By: Hirschl, Thomas A., Altobelli, Joyce, and Mark R. Rank.

Using income data from the Panel Study of Income Dynamics, this study finds that married indviduals are more likely to have a period of affluence than unmarried individuals, regardless of age.  At age 45, 33% of married individuals had experienced a period of affluence compared to 16% of unmarried individuals.  By age 65, 42% of married individuals had experienced affluence relative to 18% of unmarried individuals.  The percentage of married individuals experiencing a repeated period of affluence within five years of first affluence was 10% at age 45 and 22% at age 65 compared to 6% at age 45 and 7% at age 65 for unmarried individuals.  These trends hold when comparing across race, gender, and presence of children.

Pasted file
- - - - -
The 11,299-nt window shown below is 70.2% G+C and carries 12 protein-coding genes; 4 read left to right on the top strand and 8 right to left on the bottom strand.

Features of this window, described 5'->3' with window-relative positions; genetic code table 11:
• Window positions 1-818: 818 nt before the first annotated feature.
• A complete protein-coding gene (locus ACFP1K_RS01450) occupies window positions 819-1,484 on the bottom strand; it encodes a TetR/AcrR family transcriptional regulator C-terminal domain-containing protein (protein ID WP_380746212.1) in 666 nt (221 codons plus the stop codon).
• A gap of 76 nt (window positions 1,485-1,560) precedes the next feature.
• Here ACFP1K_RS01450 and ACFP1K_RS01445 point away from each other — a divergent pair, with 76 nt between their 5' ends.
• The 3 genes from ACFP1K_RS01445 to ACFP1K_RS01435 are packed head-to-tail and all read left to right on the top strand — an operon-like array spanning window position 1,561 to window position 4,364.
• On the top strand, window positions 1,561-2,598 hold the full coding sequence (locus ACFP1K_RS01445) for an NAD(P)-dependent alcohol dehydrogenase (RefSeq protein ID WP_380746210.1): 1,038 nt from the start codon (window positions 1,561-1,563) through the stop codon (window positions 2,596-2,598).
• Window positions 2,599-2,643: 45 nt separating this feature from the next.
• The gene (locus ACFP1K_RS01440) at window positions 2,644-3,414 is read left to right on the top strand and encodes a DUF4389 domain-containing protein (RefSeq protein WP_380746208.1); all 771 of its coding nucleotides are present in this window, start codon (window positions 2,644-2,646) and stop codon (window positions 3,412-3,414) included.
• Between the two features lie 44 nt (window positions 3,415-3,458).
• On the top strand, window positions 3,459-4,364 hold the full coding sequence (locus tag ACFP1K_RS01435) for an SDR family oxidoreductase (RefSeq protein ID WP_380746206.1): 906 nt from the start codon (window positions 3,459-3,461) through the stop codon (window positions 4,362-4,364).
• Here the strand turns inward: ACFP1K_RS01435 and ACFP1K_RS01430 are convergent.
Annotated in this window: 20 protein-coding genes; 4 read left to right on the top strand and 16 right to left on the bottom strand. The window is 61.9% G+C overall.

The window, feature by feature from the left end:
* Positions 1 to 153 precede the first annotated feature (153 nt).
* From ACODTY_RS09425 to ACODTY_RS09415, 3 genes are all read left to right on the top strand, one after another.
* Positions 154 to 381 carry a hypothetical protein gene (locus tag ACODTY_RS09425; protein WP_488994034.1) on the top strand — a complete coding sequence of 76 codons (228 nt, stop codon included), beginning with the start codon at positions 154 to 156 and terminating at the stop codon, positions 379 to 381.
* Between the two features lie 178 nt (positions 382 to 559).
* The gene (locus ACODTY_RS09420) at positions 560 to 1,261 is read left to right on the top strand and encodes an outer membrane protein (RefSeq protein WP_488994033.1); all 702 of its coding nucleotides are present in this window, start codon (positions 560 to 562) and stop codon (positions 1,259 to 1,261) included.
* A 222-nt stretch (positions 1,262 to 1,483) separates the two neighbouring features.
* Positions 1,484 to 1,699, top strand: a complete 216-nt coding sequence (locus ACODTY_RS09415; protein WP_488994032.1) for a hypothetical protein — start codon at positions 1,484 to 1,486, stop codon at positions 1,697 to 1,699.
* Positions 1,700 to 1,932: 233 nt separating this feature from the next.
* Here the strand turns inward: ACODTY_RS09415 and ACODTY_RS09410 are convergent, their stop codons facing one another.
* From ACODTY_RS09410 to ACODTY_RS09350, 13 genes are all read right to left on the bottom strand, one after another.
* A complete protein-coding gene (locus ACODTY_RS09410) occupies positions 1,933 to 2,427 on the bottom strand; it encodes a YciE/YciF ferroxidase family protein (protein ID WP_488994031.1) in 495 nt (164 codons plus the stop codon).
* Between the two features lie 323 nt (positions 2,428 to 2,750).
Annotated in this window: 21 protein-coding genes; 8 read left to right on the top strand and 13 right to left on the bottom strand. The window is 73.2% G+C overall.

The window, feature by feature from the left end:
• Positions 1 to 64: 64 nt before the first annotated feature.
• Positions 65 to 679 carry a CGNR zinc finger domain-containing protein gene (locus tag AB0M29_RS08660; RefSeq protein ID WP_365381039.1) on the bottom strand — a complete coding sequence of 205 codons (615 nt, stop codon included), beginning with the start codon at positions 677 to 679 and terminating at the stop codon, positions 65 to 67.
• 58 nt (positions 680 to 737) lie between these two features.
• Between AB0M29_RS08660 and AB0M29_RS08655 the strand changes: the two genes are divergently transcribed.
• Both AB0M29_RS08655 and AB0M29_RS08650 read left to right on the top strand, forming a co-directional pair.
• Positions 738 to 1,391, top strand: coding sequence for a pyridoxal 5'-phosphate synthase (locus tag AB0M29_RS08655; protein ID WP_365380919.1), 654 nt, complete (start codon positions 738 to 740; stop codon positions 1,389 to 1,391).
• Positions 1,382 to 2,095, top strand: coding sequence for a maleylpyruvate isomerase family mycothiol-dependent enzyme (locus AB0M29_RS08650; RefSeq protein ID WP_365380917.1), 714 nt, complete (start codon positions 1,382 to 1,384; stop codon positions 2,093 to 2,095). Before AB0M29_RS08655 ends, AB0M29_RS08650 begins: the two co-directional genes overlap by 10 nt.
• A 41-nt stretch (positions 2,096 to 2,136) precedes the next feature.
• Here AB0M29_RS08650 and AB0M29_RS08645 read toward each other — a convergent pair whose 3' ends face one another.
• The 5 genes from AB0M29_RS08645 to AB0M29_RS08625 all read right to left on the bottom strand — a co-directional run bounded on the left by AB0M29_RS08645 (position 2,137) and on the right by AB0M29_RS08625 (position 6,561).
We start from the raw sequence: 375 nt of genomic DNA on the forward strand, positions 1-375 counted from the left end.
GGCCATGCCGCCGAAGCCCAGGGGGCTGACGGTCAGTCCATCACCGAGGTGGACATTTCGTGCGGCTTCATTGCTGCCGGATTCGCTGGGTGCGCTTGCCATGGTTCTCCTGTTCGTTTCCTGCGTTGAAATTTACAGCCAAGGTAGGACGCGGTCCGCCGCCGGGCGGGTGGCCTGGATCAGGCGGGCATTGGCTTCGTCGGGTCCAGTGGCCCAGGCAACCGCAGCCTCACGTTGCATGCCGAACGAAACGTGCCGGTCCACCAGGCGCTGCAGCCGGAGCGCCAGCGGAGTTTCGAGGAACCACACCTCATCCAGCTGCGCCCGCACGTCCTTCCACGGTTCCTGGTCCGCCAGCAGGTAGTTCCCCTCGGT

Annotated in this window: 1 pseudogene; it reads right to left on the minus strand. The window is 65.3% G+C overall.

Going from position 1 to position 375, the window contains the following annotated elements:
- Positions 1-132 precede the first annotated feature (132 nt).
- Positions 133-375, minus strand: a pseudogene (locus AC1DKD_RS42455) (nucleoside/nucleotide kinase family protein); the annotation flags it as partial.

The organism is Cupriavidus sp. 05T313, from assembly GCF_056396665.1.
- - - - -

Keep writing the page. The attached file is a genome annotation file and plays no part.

Does marriage increase the odds of affluence? Exploring the life course probabilities. Journal of Marriage and Family 65 (4): 927-38.